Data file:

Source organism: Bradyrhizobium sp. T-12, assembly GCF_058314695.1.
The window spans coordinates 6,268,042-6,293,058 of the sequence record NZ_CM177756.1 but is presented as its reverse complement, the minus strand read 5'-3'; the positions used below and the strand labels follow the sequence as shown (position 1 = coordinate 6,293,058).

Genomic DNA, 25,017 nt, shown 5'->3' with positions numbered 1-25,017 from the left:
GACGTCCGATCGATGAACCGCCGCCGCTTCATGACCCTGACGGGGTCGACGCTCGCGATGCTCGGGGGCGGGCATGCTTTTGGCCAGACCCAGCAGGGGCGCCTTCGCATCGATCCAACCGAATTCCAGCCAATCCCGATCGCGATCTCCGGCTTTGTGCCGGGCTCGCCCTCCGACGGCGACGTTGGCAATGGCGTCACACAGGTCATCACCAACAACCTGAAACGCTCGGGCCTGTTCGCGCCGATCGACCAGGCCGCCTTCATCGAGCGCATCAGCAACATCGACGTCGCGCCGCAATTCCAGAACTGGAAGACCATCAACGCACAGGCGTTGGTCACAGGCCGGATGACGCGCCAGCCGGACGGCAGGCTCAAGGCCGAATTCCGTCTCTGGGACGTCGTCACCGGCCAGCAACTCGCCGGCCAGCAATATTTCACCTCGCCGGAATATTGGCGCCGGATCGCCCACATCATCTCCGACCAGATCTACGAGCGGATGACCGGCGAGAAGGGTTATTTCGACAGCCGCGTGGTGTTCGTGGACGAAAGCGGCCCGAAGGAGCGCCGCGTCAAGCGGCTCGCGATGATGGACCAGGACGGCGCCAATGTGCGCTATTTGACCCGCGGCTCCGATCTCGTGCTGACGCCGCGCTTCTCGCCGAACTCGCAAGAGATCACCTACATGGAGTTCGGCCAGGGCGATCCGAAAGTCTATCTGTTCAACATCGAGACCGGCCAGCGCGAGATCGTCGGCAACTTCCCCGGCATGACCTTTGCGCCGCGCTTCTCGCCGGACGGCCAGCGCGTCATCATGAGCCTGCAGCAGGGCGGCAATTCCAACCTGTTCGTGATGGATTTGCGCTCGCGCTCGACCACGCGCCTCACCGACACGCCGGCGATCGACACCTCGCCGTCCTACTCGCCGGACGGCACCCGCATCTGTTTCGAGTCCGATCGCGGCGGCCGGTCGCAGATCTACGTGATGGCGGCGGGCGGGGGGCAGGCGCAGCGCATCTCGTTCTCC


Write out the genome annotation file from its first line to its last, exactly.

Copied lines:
Source organism: Bradyrhizobium sp. T-12, assembly GCF_058314695.1.
The window spans coordinates 6,268,042-6,293,058 of the sequence record NZ_CM177756.1 but is presented as its reverse complement, the minus strand read 5'-3'; the positions used below and the strand labels follow the sequence as shown (position 1 = coordinate 6,293,058).

Genomic DNA, 25,017 nt, shown 5'->3' with positions numbered 1-25,017 from the left:
GACGTCCGATCGATGAACCGCCGCCGCTTCATGACCCTGACGGGGTCGACGCTCGCGATGCTCGGGGGCGGGCATGCTTTTGGCCAGACCCAGCAGGGGCGCCTTCGCATCGATCCAACCGAATTCCAGCCAATCCCGATCGCGATCTCCGGCTTTGTGCCGGGCTCGCCCTCCGACGGCGACGTTGGCAATGGCGTCACACAGGTCATCACCAACAACCTGAAACGCTCGGGCCTGTTCGCGCCGATCGACCAGGCCGCCTTCATCGAGCGCATCAGCAACATCGACGTCGCGCCGCAATTCCAGAACTGGAAGACCATCAACGCACAGGCGTTGGTCACAGGCCGGATGACGCGCCAGCCGGACGGCAGGCTCAAGGCCGAATTCCGTCTCTGGGACGTCGTCACCGGCCAGCAACTCGCCGGCCAGCAATATTTCACCTCGCCGGAATATTGGCGCCGGATCGCCCACATCATCTCCGACCAGATCTACGAGCGGATGACCGGCGAGAAGGGTTATTTCGACAGCCGCGTGGTGTTCGTGGACGAAAGCGGCCCGAAGGAGCGCCGCGTCAAGCGGCTCGCGATGATGGACCAGGACGGCGCCAATGTGCGCTATTTGACCCGCGGCTCCGATCTCGTGCTGACGCCGCGCTTCTCGCCGAACTCGCAAGAGATCACCTACATGGAGTTCGGCCAGGGCGATCCGAAAGTCTATCTGTTCAACATCGAGACCGGCCAGCGCGAGATCGTCGGCAACTTCCCCGGCATGACCTTTGCGCCGCGCTTCTCGCCGGACGGCCAGCGCGTCATCATGAGCCTGCAGCAGGGCGGCAATTCCAACCTGTTCGTGATGGATTTGCGCTCGCGCTCGACCACGCGCCTCACCGACACGCCGGCGATCGACACCTCGCCGTCCTACTCGCCGGACGGCACCCGCATCTGTTTCGAGTCCGATCGCGGCGGCCGGTCGCAGATCTACGTGATGGCGGCGGGCGGGGGGCAGGCGCAGCGCATCTCGTTCTCC